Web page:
AIUI callers are supposed to check their lists against the TPS lists & not call number that are signed up.

It seems likely than callers using the tactics you describe may not be bothering with those checks...

How could TPS actively prevent someone calling your number?

Did you get the caller's details & report them to the TPS?

https://complaints.tpsonline.org.uk/consumer

Even then, there seem to be many callers who use the loophole that "doing a survey" isn't "selling" and so isn't covered by TPS,

The route we've taken is to only pick up calls from known good numbers. Numbers that have already proved themselves to be junk are blocked by a call blocker device (such calls don't even ring, but the number does appear on the calls list on our handsets) . Anyone else will find themselves hearing our answer phone message which is something like ""Hi, we are either unavailable or we don't recognise your caller ID. If you'd like to leave a message please do so after the tone. You might find that we are listening and decide to pick up. Bye."

It's a pity we need to take such measures, but it does help...

PS. I understand there is a BT exchange based service (BT Call Protect?) that could probably do the blocking, but our quaint old phone exchange can't provide it (not that that stops BT sales suggesting we sign up for it - just as they suggest we sign up for their 'Unlimited BT Broadband' even though our exchange is limited to a fixed half Meg!  fume).

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Regards
David
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« Reply #7 on: July 15, 2017, 09:36:01 AM »

I've got BT Call Protect and after logging a few numbers initially the only unsolicited calls I get are from withheld numbers - I look at the caller ID on the phone and if it's unrecognised then I let the answerphone get it (they never leave a message).  I figure that with TPS any unsolicited calls I get are from scammers so ignore them.

I've never understood why BT (and all the others) charge extra for caller ID when even the cheapest mobile contract has included it for free from day 1!  I guess it's the modern Ryan Air pricing model...
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supremetwo
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« Reply #8 on: July 15, 2017, 12:18:27 PM »

I've never understood why BT (and all the others) charge extra for caller ID when even the cheapest mobile contract has included it for free from day 1!  I guess it's the modern Ryan Air pricing model...
Sky does not.

And free Sky 'Talk Shield' has recently been added.
You do not need a special phone for this.

https://www.sky.com/help/articles/sky-talk-shield-explained

If Sky can offer such filtering at their end, others can providers do the same.

In view of the phone-scam crime wave targeting the elderly in particular, perhaps Ofcom should insist on it.
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skyewright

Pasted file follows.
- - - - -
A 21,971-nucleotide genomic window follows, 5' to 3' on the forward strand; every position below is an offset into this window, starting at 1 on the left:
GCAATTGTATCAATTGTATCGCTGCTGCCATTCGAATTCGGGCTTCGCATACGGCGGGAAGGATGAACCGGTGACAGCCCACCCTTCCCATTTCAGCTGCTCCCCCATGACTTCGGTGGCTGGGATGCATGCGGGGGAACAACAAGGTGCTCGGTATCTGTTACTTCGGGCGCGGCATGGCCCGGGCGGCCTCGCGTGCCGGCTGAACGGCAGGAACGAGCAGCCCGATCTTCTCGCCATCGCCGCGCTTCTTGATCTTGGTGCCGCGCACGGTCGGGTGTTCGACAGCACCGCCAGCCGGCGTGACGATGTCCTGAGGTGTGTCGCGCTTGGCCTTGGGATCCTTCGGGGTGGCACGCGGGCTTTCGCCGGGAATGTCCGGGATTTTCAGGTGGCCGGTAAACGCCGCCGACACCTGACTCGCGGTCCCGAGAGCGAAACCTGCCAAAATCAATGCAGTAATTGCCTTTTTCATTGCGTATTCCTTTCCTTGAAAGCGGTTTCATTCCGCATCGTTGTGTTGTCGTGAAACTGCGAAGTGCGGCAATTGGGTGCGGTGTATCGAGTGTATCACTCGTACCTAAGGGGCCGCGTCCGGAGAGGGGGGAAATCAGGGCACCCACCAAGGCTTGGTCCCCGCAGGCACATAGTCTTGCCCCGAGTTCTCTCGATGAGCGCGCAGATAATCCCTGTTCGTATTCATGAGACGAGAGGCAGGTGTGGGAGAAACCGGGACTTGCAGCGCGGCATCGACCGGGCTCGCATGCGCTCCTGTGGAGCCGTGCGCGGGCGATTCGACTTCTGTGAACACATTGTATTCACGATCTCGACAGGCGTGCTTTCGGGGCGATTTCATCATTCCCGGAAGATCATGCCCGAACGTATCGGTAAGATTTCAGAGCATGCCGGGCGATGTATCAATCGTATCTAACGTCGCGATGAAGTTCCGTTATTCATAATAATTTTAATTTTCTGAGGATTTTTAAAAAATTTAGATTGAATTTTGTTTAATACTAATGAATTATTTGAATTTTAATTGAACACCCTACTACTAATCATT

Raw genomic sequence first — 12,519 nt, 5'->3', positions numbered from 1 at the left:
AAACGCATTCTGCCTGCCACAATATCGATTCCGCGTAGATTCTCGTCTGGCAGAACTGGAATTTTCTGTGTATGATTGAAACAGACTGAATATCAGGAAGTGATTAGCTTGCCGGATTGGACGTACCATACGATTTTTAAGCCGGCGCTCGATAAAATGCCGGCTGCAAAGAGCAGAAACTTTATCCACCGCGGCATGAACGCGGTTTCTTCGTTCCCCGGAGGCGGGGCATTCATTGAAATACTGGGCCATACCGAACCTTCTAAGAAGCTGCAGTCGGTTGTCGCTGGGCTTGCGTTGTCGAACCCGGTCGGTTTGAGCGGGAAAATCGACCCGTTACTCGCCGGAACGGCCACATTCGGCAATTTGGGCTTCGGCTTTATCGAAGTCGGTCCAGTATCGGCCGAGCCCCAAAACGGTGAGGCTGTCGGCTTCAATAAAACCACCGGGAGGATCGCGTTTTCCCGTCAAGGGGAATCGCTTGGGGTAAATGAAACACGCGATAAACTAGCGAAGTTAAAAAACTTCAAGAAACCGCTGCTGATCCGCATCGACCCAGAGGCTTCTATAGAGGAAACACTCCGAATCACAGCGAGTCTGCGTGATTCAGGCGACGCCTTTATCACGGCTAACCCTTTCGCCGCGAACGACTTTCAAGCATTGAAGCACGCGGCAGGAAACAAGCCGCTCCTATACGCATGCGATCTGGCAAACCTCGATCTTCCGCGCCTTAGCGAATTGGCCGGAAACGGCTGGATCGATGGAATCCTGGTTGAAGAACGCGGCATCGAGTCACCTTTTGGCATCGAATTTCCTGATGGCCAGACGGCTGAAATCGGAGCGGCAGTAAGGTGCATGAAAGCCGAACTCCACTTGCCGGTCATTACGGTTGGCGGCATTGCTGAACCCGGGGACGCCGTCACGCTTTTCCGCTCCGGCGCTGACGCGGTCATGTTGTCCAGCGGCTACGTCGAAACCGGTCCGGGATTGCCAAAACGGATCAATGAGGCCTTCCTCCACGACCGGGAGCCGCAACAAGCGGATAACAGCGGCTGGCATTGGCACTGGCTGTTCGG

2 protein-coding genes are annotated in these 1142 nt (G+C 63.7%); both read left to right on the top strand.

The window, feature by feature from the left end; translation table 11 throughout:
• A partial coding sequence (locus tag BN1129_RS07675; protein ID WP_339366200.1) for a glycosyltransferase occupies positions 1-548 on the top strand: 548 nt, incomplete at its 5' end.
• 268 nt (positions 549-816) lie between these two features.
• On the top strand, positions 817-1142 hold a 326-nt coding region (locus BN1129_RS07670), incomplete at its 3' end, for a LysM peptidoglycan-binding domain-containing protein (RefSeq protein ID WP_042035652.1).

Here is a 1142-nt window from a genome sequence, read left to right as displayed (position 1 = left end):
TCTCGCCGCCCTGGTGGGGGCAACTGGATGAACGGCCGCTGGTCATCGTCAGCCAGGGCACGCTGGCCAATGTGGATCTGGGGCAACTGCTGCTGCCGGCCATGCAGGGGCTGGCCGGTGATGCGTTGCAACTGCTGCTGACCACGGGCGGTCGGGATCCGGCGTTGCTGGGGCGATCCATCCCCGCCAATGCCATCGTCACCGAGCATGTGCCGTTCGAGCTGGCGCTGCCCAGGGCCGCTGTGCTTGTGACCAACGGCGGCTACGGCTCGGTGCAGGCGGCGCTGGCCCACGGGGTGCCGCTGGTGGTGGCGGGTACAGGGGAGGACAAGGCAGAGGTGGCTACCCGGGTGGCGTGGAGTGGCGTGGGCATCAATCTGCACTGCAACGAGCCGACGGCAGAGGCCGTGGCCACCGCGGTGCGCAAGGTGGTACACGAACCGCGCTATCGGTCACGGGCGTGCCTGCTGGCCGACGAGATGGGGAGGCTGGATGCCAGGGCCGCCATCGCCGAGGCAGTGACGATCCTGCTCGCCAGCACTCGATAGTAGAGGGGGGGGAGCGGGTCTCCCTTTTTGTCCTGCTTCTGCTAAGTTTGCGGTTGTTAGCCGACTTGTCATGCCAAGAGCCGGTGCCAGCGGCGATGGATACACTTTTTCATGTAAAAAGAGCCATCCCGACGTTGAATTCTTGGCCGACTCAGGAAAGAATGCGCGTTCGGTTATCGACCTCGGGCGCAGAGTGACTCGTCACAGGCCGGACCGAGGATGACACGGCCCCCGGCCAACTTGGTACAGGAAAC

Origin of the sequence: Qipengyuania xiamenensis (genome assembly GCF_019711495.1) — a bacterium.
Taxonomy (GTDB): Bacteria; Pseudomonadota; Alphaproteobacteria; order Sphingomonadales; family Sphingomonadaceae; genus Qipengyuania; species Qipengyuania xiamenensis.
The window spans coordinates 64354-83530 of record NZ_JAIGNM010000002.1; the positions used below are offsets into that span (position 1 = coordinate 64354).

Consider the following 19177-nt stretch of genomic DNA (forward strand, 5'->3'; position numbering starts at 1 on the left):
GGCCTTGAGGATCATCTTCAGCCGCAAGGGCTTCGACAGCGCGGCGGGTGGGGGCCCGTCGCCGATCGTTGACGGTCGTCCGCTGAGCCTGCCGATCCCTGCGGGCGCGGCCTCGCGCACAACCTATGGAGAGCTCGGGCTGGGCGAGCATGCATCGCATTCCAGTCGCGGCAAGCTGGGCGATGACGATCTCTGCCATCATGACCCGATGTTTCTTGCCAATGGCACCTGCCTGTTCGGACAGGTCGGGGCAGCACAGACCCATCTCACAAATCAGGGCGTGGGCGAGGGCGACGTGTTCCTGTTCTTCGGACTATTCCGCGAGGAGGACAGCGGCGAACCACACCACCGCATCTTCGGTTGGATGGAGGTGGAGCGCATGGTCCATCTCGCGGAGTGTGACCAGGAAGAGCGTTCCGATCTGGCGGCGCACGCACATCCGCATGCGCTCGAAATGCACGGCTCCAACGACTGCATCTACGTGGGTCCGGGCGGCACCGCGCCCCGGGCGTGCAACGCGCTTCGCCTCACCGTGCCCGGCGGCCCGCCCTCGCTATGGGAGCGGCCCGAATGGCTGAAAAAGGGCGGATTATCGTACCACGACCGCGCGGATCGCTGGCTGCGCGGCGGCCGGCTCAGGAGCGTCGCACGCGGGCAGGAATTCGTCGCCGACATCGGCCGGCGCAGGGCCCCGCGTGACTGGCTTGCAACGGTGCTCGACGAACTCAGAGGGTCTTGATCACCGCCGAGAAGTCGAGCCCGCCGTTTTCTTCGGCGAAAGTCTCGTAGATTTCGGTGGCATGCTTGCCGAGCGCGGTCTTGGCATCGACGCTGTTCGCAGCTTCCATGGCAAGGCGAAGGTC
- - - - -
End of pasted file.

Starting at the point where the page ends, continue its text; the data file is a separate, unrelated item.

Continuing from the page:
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« Reply #9 on: July 15, 2017, 02:15:04 PM »

I've never understood why BT (and all the others) charge extra for caller ID when even the cheapest mobile contract has included it for free from day 1!  I guess it's the modern Ryan Air pricing model...
You can get Caller ID for free from BT if you agree to stay with them for the next year (you need to renew that agreement as the anniversary approaches). It's called something like 'free BT Privacy with Caller Display' and has been available for years (but maybe one of those things that you'd only spot if you knew it was there...).
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Regards
David
3.91kWp PV  (17 x Moser Baer 230 and Aurora PVI-3.6-OUTD-S-UK), slope 40, WSW, Lat 57 9' (Isle of Skye)
charles
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« Reply #10 on: July 17, 2017, 04:38:00 PM »

i think talktalk offer a free caller id service, you just have to activate it
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Nickel2
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« Reply #11 on: July 17, 2017, 10:26:56 PM »

The same lot called me again tonight on my landline. The lady sounded like she had a Liverpule accent. This time I asked her where she got my number, as I am ex-D and on the TPS list. She was very pleasant and told me that they probably got my no. from an energy-saving/insulation/PV/green-something site at some historical stage. I asked her to take me off their call list forthwith - any further calls will result in prosecution. onpatrol
'No problem sir, I'll do that straight away.'
'Thank you very much, cheerio!'
Nice lady; we'll see what happens...

Note to self: In future remember to divulge as little information as possible when making enquiries. If home phone no. is mandatory on internet form, bale-out.
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MR GUS
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« Reply #12 on: July 17, 2017, 11:41:05 PM »

Many e-forms so ply accept the right(ish) amount of digits, ie 10+ zero's (that's not me saying  11 zero's either you bloody pedants) 😉